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Randito wrote:
"... sleeping on the ground..."

You have to get down to MSR down at 130 S Dakota St, Seattle, WA 98134, and check out the new mattresses. Like night and day compared to the old ThermaRest pads.  No comparison.

As to age, Mr. Scientist:
Due to some chaos in my life, I didn't get a pack on last year other than a lot of dayhikes, but 2018 marked 60 years hiking the same trail.
I will get back up there again this summer if it kills me, which is a real possibility. I'll be in good company - Gary Patton's uncle dropped about five miles up the trail up there years ago.
I've met guys up there who had many years and lots more mileage on them than me - wandering all the way up to Bob and Pelton in their 70s and 80s.
You just have to start earlier in the day because it takes a bit longer and the rest stops are sometimes more frequent. up.gif

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olderthanIusedtobe
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PostThu May 07, 2020 6:09 pm 
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Cyclopath wrote:
It's all down hill after 30.

Au contraire!  My first several years after hitting 40 I was as good as I ever was (maybe better).
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wolffie
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PostThu May 07, 2020 6:14 pm 
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Al hiked the PCT Snoqualmie to Canada in his 12th year -- in dog years, that's over 80.
I was 66, so in dog years, I'd be... lessee... dead?
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Brucester
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PostThu May 07, 2020 6:31 pm 
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I just read Lee Barry did an Appalachian Trail through hike at 81...His fifth AT hike!
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williswall
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PostThu May 07, 2020 7:01 pm 
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Met an 85 Y/O on the PCT a few years ago, averaging over 12 miles per day. Too many individual variables to address this question.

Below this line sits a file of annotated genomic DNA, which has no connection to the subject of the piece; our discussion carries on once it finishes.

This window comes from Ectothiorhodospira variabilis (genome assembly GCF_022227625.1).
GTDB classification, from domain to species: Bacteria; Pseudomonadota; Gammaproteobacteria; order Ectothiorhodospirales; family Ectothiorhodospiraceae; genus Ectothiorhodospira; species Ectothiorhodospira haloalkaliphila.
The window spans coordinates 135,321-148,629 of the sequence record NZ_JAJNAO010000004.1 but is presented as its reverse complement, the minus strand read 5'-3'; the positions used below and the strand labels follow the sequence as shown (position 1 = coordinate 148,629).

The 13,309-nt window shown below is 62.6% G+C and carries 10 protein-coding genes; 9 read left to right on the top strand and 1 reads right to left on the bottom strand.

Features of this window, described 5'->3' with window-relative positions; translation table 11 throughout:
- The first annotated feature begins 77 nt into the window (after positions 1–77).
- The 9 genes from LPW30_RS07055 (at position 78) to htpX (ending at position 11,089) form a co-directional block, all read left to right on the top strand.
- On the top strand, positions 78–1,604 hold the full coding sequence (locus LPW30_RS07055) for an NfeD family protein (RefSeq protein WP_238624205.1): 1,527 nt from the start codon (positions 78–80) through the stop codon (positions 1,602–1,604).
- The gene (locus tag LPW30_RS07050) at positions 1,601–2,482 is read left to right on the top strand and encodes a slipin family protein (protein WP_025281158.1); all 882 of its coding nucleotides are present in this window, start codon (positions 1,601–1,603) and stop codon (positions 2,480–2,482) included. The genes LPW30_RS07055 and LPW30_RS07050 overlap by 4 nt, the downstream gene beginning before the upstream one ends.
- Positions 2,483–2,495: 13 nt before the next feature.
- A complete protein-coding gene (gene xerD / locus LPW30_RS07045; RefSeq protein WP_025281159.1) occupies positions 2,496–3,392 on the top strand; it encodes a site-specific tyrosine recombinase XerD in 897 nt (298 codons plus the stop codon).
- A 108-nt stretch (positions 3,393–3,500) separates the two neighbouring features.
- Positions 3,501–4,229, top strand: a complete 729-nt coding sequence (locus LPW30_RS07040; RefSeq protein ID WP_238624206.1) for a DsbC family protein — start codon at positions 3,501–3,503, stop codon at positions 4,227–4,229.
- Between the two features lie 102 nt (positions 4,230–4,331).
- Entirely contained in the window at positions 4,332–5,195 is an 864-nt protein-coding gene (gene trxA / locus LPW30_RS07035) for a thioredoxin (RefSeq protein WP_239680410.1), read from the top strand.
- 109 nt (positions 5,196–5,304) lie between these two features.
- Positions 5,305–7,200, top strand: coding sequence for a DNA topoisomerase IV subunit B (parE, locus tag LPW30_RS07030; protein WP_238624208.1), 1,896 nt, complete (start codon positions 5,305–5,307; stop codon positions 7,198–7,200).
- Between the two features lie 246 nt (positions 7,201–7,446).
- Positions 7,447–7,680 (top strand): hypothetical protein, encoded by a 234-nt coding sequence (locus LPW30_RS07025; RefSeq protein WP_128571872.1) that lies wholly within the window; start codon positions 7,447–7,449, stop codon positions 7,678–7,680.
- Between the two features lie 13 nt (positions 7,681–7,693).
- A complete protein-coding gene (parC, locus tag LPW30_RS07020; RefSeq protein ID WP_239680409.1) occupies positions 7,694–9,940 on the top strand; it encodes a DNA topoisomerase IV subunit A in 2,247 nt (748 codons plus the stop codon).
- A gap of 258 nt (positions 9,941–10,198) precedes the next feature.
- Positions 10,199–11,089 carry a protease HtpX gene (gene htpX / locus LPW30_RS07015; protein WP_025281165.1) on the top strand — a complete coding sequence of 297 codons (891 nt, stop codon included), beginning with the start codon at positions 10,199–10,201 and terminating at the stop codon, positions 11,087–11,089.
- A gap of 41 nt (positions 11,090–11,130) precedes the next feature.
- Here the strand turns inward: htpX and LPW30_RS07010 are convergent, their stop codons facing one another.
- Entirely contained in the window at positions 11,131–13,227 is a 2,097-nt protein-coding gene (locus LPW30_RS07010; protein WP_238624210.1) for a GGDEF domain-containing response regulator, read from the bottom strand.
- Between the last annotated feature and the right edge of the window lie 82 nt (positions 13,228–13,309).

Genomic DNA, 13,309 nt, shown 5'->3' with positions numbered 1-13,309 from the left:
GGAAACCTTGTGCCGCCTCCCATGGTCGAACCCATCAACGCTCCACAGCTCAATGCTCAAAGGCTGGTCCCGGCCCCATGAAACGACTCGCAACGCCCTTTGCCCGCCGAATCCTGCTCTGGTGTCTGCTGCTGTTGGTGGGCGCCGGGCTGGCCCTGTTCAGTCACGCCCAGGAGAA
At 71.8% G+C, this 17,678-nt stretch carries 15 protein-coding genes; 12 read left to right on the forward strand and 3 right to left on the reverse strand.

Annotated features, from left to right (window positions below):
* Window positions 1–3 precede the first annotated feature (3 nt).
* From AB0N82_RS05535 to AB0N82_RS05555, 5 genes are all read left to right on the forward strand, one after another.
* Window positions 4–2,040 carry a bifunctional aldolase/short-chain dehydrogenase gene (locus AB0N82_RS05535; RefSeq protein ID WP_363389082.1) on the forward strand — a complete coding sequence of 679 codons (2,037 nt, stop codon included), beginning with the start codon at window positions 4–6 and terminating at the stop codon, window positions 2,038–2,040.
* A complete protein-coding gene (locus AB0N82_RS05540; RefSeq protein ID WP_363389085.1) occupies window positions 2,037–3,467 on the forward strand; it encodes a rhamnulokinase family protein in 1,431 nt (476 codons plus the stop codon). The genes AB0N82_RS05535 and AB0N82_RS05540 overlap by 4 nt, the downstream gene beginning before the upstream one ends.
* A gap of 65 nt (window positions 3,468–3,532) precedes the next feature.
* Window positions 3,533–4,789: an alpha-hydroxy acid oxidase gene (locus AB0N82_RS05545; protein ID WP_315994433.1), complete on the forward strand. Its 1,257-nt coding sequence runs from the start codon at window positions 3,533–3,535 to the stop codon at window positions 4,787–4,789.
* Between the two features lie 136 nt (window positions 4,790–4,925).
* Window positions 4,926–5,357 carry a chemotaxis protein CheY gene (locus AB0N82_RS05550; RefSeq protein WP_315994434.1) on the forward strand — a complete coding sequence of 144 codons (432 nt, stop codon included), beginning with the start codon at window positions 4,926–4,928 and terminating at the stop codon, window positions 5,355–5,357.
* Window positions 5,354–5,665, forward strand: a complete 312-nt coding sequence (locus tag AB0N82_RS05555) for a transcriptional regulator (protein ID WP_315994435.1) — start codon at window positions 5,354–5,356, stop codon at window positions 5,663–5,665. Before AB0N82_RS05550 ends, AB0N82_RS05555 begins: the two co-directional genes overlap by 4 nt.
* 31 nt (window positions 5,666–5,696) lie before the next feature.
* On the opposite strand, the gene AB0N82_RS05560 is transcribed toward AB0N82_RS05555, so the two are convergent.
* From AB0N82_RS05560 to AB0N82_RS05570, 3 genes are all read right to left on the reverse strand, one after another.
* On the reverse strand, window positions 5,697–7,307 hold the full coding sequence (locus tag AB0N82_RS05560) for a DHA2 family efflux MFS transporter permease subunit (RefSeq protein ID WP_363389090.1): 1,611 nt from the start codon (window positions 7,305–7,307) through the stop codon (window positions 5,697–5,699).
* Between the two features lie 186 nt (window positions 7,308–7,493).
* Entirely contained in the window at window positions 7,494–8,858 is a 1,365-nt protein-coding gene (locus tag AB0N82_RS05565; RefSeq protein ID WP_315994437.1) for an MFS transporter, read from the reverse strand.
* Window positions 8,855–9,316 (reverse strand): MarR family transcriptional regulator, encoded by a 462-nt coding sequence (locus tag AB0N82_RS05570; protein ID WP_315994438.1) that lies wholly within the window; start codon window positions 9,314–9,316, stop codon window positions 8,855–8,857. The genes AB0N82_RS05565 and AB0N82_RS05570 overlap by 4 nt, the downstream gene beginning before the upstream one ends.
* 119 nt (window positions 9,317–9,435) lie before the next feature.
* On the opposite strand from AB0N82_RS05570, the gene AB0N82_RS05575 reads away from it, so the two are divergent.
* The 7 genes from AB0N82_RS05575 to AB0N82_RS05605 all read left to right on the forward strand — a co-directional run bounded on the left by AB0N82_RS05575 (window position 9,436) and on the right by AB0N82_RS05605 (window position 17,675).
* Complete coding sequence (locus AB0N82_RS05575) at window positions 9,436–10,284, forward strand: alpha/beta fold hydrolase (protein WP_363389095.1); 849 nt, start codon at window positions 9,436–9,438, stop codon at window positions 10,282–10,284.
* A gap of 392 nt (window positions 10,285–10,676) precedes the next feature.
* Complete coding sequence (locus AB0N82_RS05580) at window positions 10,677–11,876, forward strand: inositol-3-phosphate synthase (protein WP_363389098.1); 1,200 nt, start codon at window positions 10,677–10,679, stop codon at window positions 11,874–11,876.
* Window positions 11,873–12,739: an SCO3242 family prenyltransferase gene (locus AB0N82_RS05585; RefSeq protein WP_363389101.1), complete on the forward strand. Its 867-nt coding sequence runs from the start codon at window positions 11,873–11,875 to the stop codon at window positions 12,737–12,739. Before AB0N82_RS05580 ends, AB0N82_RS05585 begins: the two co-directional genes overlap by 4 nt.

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texasbb
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PostThu May 07, 2020 7:20 pm 
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Yeah, what they all said.  I'm 60, and I can tell you the things I notice compared to when I was 41.  I go out of shape quicker (i.e., "keep moving"), injuries heal more slowly (which works against the keep moving thing), and I can't shed heat as well.  That last one is the one I notice the most.  I used to do my workout hikes on the little mountain outside town without even thinking about the temperature...I've done it many times at 100 to 110 degrees.  Now I have to be real careful if it's over 90.

Regardless, I just retired and have every intention to do more total hiking in the future than I've done in the past.
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jinx'sboy
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PostThu May 07, 2020 8:33 pm 
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My father in law passed away in late March this year - aged 103.

He was a real character and had quite a varied/illustrious career as a Dean at one of CA major Universities.  He was walking 18 holes of golf at 90!  And he did multi-day backpacks all over the Sierras WELL into his 80s.  My wife, no slouch in fitness herself, said she could NEVER keep up with him on or off trail, with or without a backpack, even when she in her 30s and he was pushing 70.  It probably helped that he was 64, rail thin and all legs!

He had incredible lung capacity, i guess that was genetic.  His older brother was a Gold medalist member of the 1932 Crew team at the Los Angeles Olympics.  (this was the UC Berkeley team...4 years before The Boys in the Boat UW team beat UC for the 1936 spot).

You HAVE to keep moving!
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RichP
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PostThu May 07, 2020 8:45 pm 
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At 57 I notice recovery after a big hike takes longer but I keep going at it. Having had an active life seems to be key.